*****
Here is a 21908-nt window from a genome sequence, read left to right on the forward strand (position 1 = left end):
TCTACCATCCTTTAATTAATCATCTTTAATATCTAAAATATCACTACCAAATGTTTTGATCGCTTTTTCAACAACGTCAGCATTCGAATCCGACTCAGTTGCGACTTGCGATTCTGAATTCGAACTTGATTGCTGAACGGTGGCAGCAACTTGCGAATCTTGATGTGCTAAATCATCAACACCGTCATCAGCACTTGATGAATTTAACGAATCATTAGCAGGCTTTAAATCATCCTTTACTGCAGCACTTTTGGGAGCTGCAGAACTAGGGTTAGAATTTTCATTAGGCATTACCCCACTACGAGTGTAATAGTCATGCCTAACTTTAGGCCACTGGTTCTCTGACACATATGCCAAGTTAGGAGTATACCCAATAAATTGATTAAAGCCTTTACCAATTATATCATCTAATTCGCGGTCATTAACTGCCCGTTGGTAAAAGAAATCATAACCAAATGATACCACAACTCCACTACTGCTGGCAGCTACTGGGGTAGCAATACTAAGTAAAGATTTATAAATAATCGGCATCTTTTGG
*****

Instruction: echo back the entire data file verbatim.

Here is a 21908-nt window from a genome sequence, read left to right on the forward strand (position 1 = left end):
TCTACCATCCTTTAATTAATCATCTTTAATATCTAAAATATCACTACCAAATGTTTTGATCGCTTTTTCAACAACGTCAGCATTCGAATCCGACTCAGTTGCGACTTGCGATTCTGAATTCGAACTTGATTGCTGAACGGTGGCAGCAACTTGCGAATCTTGATGTGCTAAATCATCAACACCGTCATCAGCACTTGATGAATTTAACGAATCATTAGCAGGCTTTAAATCATCCTTTACTGCAGCACTTTTGGGAGCTGCAGAACTAGGGTTAGAATTTTCATTAGGCATTACCCCACTACGAGTGTAATAGTCATGCCTAACTTTAGGCCACTGGTTCTCTGACACATATGCCAAGTTAGGAGTATACCCAATAAATTGATTAAAGCCTTTACCAATTATATCATCTAATTCGCGGTCATTAACTGCCCGTTGGTAAAAGAAATCATAACCAAATGATACCACAACTCCACTACTGCTGGCAGCTACTGGGGTAGCAATACTAAGTAAAGATTTATAAATAATCGGCATCTTTTGG